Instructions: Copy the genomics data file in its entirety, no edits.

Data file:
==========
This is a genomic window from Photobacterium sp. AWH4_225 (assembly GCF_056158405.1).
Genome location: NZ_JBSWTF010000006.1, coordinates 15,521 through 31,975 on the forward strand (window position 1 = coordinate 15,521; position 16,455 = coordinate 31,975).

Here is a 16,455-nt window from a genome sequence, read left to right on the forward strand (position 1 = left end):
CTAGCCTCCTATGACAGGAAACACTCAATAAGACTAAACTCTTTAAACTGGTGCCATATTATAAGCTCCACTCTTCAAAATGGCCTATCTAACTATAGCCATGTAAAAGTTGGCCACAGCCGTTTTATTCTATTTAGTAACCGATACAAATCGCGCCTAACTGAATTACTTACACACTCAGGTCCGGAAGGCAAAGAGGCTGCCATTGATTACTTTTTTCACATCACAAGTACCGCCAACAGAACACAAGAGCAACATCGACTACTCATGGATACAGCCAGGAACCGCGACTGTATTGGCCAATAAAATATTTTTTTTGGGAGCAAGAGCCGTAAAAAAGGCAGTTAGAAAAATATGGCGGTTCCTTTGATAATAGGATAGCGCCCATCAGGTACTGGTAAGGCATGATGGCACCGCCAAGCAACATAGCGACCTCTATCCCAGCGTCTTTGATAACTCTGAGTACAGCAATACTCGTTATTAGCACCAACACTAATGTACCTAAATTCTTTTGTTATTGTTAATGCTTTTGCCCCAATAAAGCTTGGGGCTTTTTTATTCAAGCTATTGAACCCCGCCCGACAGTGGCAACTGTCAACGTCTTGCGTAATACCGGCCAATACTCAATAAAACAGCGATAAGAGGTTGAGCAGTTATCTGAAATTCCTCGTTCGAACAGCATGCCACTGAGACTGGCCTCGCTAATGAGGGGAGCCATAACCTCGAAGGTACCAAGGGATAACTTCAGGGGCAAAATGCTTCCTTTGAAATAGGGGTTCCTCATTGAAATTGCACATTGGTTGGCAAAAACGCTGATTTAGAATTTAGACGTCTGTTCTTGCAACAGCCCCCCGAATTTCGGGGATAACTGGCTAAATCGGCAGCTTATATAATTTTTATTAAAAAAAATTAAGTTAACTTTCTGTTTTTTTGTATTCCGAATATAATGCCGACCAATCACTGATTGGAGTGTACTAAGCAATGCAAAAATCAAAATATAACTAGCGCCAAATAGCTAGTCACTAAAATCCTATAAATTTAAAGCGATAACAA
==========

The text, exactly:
This is a genomic window from Photobacterium sp. AWH4_225 (assembly GCF_056158405.1).
Genome location: NZ_JBSWTF010000006.1, coordinates 15,521 through 31,975 on the forward strand (window position 1 = coordinate 15,521; position 16,455 = coordinate 31,975).

Here is a 16,455-nt window from a genome sequence, read left to right on the forward strand (position 1 = left end):
CTAGCCTCCTATGACAGGAAACACTCAATAAGACTAAACTCTTTAAACTGGTGCCATATTATAAGCTCCACTCTTCAAAATGGCCTATCTAACTATAGCCATGTAAAAGTTGGCCACAGCCGTTTTATTCTATTTAGTAACCGATACAAATCGCGCCTAACTGAATTACTTACACACTCAGGTCCGGAAGGCAAAGAGGCTGCCATTGATTACTTTTTTCACATCACAAGTACCGCCAACAGAACACAAGAGCAACATCGACTACTCATGGATACAGCCAGGAACCGCGACTGTATTGGCCAATAAAATATTTTTTTTGGGAGCAAGAGCCGTAAAAAAGGCAGTTAGAAAAATATGGCGGTTCCTTTGATAATAGGATAGCGCCCATCAGGTACTGGTAAGGCATGATGGCACCGCCAAGCAACATAGCGACCTCTATCCCAGCGTCTTTGATAACTCTGAGTACAGCAATACTCGTTATTAGCACCAACACTAATGTACCTAAATTCTTTTGTTATTGTTAATGCTTTTGCCCCAATAAAGCTTGGGGCTTTTTTATTCAAGCTATTGAACCCCGCCCGACAGTGGCAACTGTCAACGTCTTGCGTAATACCGGCCAATACTCAATAAAACAGCGATAAGAGGTTGAGCAGTTATCTGAAATTCCTCGTTCGAACAGCATGCCACTGAGACTGGCCTCGCTAATGAGGGGAGCCATAACCTCGAAGGTACCAAGGGATAACTTCAGGGGCAAAATGCTTCCTTTGAAATAGGGGTTCCTCATTGAAATTGCACATTGGTTGGCAAAAACGCTGATTTAGAATTTAGACGTCTGTTCTTGCAACAGCCCCCCGAATTTCGGGGATAACTGGCTAAATCGGCAGCTTATATAATTTTTATTAAAAAAAATTAAGTTAACTTTCTGTTTTTTTGTATTCCGAATATAATGCCGACCAATCACTGATTGGAGTGTACTAAGCAATGCAAAAATCAAAATATAACTAGCGCCAAATAGCTAGTCACTAAAATCCTATAAATTTAAAGCGATAACAA